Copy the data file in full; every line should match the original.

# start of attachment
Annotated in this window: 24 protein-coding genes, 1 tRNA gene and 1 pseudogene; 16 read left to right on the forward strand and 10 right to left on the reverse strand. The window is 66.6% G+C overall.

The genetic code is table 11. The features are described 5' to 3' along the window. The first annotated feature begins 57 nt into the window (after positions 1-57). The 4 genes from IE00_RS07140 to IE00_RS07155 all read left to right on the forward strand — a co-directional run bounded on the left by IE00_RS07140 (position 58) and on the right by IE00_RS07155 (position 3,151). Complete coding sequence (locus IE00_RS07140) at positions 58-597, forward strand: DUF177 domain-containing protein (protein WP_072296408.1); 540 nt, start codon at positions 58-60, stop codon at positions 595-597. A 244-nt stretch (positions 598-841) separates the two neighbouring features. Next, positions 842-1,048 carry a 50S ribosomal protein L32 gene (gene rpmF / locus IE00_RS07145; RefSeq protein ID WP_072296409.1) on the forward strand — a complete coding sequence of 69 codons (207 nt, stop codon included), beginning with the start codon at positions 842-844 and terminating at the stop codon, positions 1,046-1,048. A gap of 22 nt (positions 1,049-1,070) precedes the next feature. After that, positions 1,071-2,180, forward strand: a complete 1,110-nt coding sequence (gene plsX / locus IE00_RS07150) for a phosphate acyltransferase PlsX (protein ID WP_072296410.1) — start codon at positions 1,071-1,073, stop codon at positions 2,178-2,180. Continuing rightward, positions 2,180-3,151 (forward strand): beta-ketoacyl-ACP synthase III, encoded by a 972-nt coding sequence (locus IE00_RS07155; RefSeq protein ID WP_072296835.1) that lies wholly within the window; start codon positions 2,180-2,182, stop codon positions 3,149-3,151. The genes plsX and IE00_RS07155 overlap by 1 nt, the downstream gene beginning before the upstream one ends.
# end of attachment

Annotated in this window: 24 protein-coding genes, 1 tRNA gene and 1 pseudogene; 16 read left to right on the forward strand and 10 right to left on the reverse strand. The window is 66.6% G+C overall.

The genetic code is table 11. The features are described 5' to 3' along the window. The first annotated feature begins 57 nt into the window (after positions 1-57). The 4 genes from IE00_RS07140 to IE00_RS07155 all read left to right on the forward strand — a co-directional run bounded on the left by IE00_RS07140 (position 58) and on the right by IE00_RS07155 (position 3,151). Complete coding sequence (locus IE00_RS07140) at positions 58-597, forward strand: DUF177 domain-containing protein (protein WP_072296408.1); 540 nt, start codon at positions 58-60, stop codon at positions 595-597. A 244-nt stretch (positions 598-841) separates the two neighbouring features. Next, positions 842-1,048 carry a 50S ribosomal protein L32 gene (gene rpmF / locus IE00_RS07145; RefSeq protein ID WP_072296409.1) on the forward strand — a complete coding sequence of 69 codons (207 nt, stop codon included), beginning with the start codon at positions 842-844 and terminating at the stop codon, positions 1,046-1,048. A gap of 22 nt (positions 1,049-1,070) precedes the next feature. After that, positions 1,071-2,180, forward strand: a complete 1,110-nt coding sequence (gene plsX / locus IE00_RS07150) for a phosphate acyltransferase PlsX (protein ID WP_072296410.1) — start codon at positions 1,071-1,073, stop codon at positions 2,178-2,180. Continuing rightward, positions 2,180-3,151 (forward strand): beta-ketoacyl-ACP synthase III, encoded by a 972-nt coding sequence (locus IE00_RS07155; RefSeq protein ID WP_072296835.1) that lies wholly within the window; start codon positions 2,180-2,182, stop codon positions 3,149-3,151. The genes plsX and IE00_RS07155 overlap by 1 nt, the downstream gene beginning before the upstream one ends.